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Each new language usually requires that we initially collect hundreds of thousands of utterances from volunteers and, although we’ve been working on speech recognition for several years, adding these new languages led our engineers and scientists to tackle some unique challenges. While languages like Romanian follow predictable pronunciation rules, others, like Swedish, required that we recruit native speakers to provide us with the pronunciations for thousands of words. Our scientists then built a machine learning system based on that data to predict how all other Swedish words would be pronounced.
This update has already started to roll out, and will continue to do so over the course of the next week. How you get started with Google Voice Search depends on what kind of phone you have. If your phone runs Android 2.2 or later, and you see the microphone icon on the Google Search widget on your homescreen, all you have to do is tap the icon to start a voice-powered search. Otherwise, you can install the Voice Search app from Google Play. Note that you can only speak one language into the app at a time, and you may need to change your language settings to use one of these new languages.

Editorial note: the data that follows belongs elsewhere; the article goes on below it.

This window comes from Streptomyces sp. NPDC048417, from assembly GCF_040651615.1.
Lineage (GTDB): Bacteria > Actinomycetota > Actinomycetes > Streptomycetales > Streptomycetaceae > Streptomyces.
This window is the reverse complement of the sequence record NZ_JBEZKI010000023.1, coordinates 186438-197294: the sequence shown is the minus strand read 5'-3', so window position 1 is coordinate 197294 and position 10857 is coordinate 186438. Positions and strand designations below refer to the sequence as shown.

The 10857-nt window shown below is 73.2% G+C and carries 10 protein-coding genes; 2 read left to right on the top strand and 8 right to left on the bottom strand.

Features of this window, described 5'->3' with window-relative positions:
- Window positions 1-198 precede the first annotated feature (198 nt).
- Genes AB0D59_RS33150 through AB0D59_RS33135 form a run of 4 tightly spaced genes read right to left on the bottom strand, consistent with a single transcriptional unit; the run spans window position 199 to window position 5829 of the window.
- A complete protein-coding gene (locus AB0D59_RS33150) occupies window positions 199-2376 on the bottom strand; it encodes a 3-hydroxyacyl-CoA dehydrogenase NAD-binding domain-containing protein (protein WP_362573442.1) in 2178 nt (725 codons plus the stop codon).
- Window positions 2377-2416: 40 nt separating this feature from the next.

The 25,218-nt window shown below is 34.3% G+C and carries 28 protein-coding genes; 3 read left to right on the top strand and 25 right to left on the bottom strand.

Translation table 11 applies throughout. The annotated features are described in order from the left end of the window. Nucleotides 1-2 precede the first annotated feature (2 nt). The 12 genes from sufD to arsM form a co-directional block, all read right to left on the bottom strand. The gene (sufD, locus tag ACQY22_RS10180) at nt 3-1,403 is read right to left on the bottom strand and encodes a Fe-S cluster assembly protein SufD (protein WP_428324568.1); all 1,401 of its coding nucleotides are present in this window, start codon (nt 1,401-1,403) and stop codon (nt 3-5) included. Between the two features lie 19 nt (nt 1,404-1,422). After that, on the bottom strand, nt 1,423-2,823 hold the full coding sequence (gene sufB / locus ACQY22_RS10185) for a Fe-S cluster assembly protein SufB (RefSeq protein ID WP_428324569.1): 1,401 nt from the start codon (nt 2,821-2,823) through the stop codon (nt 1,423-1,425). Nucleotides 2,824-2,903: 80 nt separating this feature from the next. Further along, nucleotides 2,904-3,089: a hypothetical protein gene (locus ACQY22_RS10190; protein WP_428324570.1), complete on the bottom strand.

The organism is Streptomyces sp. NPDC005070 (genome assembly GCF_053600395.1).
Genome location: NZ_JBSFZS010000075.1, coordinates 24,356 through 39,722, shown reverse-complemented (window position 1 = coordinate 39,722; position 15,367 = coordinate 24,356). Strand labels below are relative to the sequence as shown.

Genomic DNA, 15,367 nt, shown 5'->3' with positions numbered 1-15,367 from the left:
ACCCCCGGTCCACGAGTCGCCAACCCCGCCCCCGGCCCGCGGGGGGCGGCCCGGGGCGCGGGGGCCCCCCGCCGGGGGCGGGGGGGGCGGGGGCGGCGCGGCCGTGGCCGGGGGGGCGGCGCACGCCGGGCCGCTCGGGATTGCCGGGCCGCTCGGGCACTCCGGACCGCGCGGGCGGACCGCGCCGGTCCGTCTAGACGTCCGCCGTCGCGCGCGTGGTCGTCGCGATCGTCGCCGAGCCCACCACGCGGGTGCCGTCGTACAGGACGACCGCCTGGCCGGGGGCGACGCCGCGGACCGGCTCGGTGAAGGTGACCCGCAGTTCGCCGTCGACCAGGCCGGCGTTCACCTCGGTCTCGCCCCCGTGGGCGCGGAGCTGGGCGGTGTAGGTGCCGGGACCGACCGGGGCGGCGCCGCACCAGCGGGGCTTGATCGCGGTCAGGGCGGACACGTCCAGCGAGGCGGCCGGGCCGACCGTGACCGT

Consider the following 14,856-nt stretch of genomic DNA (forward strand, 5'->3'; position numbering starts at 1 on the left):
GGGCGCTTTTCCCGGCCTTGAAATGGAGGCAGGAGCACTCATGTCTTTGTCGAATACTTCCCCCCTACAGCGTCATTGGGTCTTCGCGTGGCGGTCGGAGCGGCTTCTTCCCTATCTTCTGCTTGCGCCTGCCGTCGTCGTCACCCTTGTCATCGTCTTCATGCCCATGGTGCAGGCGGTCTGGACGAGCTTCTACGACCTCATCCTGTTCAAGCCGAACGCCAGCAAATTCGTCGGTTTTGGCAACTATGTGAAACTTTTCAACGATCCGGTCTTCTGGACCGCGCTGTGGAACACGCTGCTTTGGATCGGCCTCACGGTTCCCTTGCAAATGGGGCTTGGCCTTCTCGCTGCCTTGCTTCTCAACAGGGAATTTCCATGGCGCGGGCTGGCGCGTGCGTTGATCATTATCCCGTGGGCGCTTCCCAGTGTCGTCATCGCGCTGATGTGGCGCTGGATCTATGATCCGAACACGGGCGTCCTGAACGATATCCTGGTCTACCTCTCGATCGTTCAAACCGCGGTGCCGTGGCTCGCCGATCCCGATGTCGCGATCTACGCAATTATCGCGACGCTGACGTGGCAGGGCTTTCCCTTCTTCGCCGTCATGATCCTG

As with other languages we’ve added, one of the major benefits to Google’s cloud-based model is that the more people use Voice Search, the more accurate it becomes.
Posted by Bertrand Damiba, Product Manager
(Cross-posted on the Android blog)